B. BUFFALO, NY, 1932
A fixture of the art community in Western New York, Sally Cook (b. 1932, Buffalo, NY) is a painter and poet who captures the absurdity and whimsy of ordinary life. While Cook was a significant figure in the postwar New York art scene, her figurative canvases—which resonate with those of canonical artists ranging from Florine Stettheimer to Frida Kahlo—have flown under the radar outside of Buffalo. The artist’s fantastical approach to portraiture and still life reflects her incisive and witty observations of the world.
Cook attended the Albright Art School in Buffalo in the mid-1950s, where she trained with painters such as Seymour Drumlevitch and Peter Busa—the latter of whom encouraged her move to downtown New York. Cook took up residence on the Bowery and immersed herself in the historic Tenth Street co-operative gallery scene. While she was always drawn to figuration, Cook became part of the Abstract Expressionist movement that reigned in New York City. The painter developed her own abstract style defined by mushrooming amorphous forms of vivid natural color. She became a member of the Camino, Phoenix, and Feiner galleries, presenting her work in solo exhibitions as well as group shows with the likes of Willem de Kooning, Alice Neel, and Franz Kline. Cook was also elected to join the legendary Artists’ Club established by de Kooning, Kline, and Hans Hoffman.
On the fiftieth anniversary of the famed 1913 Armory Show that introduced modernism to the United States, Cook in 1963 was profiled on the CBS television series Eyewitness as an exemplary painter continuing the legacy of that art movement. Cook was one of only two living artists—the other being Marcel Duchamp—who were featured in that program.
In the late 1960s, however, Cook grew restless with the dominance of the New York School and its restrictive formalism. She returned to the Buffalo area and earned an MA in American Studies from the State University of New York at Buffalo in 1971. Her painting practice transitioned from abstract expressionism to geometric abstraction to, finally, portraiture and still life. Yet her early canvases—teeming with colorful marks and shapes in surreal compositional configurations—are not divorced from her later works. They set the stage for her highly imaginative tableaus of figures, animals, and objects rendered in a naive style.
The artist often portrays herself, her husband Bob Fisk, her pets, and members of her community in vibrant scenes of magical realism. For example, Portrait of Another Friend (1973) represents John Crawford, who managed an art glass shop in town. Cook watched Crawford from afar as he took daily walks around her neighborhood. She describes him as almost seven-feet tall and always dressed in colorful long robes. As Cook explained:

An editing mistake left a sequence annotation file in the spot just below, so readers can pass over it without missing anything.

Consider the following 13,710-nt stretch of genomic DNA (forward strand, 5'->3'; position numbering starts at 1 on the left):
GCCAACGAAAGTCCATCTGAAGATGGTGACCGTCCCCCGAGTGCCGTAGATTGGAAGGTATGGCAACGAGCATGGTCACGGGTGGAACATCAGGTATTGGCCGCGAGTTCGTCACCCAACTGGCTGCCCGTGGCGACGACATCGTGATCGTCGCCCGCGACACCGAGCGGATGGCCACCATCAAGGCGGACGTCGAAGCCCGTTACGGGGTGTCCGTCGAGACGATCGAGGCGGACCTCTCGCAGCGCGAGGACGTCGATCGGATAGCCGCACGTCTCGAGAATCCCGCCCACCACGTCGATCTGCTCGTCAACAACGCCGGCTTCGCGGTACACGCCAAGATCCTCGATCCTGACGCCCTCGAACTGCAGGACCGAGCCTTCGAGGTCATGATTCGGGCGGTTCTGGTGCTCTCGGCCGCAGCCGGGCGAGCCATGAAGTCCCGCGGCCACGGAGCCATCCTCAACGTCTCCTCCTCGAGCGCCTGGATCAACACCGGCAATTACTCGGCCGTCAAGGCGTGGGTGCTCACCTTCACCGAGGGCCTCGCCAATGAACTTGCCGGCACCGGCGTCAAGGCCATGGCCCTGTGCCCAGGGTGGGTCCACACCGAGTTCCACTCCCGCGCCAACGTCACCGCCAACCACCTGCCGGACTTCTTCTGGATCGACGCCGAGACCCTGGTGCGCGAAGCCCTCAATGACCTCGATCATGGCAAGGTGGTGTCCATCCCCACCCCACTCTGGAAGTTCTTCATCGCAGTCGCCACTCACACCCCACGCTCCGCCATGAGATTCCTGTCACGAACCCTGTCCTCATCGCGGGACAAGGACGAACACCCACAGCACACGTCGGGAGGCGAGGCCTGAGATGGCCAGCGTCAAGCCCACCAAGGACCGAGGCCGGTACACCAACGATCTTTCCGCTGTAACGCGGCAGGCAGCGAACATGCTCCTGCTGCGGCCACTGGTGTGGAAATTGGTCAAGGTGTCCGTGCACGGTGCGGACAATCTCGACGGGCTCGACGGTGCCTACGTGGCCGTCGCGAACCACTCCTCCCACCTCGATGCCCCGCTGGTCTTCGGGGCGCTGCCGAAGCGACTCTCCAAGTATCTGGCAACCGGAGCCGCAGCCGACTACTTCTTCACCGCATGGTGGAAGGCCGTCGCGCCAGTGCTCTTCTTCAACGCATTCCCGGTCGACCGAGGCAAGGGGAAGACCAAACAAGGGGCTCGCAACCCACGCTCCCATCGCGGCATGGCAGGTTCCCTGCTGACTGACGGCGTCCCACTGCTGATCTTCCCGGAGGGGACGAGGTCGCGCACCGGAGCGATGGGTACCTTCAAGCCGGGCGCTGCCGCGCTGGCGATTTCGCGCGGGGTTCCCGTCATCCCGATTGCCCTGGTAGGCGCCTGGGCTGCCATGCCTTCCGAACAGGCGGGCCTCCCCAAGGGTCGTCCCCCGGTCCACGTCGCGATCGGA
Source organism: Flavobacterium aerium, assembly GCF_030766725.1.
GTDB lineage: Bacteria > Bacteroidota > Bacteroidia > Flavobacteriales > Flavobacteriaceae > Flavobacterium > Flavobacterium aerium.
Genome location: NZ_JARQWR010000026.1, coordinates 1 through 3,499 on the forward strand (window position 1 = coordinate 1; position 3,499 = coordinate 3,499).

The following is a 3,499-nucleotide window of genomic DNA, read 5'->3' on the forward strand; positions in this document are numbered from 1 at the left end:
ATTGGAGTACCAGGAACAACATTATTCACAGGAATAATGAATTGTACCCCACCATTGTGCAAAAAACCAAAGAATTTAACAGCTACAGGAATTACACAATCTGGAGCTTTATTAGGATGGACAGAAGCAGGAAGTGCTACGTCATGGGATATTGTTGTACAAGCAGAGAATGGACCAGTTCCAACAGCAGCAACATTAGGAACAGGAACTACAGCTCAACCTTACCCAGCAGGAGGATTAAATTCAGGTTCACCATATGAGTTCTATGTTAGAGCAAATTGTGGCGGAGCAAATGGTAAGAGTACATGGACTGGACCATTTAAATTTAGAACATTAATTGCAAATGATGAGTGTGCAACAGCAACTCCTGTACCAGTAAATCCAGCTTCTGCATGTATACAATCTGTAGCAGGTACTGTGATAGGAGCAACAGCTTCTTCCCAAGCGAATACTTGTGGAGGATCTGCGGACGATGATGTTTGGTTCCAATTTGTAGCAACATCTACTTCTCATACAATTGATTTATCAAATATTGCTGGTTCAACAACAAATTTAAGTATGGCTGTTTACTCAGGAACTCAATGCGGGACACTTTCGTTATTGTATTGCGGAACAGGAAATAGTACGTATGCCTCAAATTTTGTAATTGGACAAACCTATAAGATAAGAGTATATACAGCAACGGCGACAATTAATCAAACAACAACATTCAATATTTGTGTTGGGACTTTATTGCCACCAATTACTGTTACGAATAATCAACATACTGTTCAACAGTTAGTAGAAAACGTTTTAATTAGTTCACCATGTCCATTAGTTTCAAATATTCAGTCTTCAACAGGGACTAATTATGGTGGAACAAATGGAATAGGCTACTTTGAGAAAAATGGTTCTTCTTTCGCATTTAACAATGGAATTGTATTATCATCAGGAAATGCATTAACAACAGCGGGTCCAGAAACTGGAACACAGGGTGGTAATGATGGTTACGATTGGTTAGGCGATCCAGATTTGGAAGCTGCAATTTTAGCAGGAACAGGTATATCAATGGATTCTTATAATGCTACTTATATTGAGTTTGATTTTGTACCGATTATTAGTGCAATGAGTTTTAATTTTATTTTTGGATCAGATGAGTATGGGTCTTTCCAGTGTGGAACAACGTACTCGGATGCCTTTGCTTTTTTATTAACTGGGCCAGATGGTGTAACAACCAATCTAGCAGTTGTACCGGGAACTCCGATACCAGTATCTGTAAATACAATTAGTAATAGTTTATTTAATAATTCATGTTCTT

"This was a painting waiting to be painted. I knew I had to transfer him to canvas. Since height was his most prominent characteristic, I thought that dividing his layers of clothing into a gradual transitioning of changing perspectives would work. These planes, moving up or down the figure, would give the illusion of extreme height. … Even though I hardly knew him, I titled it Portrait of Another Friend, as he looked interesting and like someone I would like to know better. It didn’t take long for John [Crawford] to hear about the portrait. He immediately stopped by and bought it."
Cook’s canvases convey how life can be stranger than fiction. Reality and fantasy blur in her works. In one self-portrait called I Go to Africa (1971), Cook replaces lions on the savannas with small domestic cats in a dreamlike landscape with invented vegetation. The artist depicts herself levitating in the air, holding “the flag of the individual; a symbol of creative power” (in her words). Cook’s dreams become lived experiences in her painterly output.
The artist was recently the subject of the solo exhibition Sally Cook: 1960–Present, March–May 2020, University of Buffalo Art Galleries. Her works are found in the collections of the Buffalo AKG Art Museum, NY; Burchfield Penney Art Center, Buffalo, NY; and the William H. Littlefield Collection at Harvard University, Cambridge, MA, among others.
Cook is also an accomplished poet whose verses have been published in numerous journals. Among other scholarships and awards, Cook received a grant to research Emily Dickinson and T. S. Eliot, which culminated in a series of painted portraits of Dickinson. Indeed, her poetry and painting practices often cross-pollinate.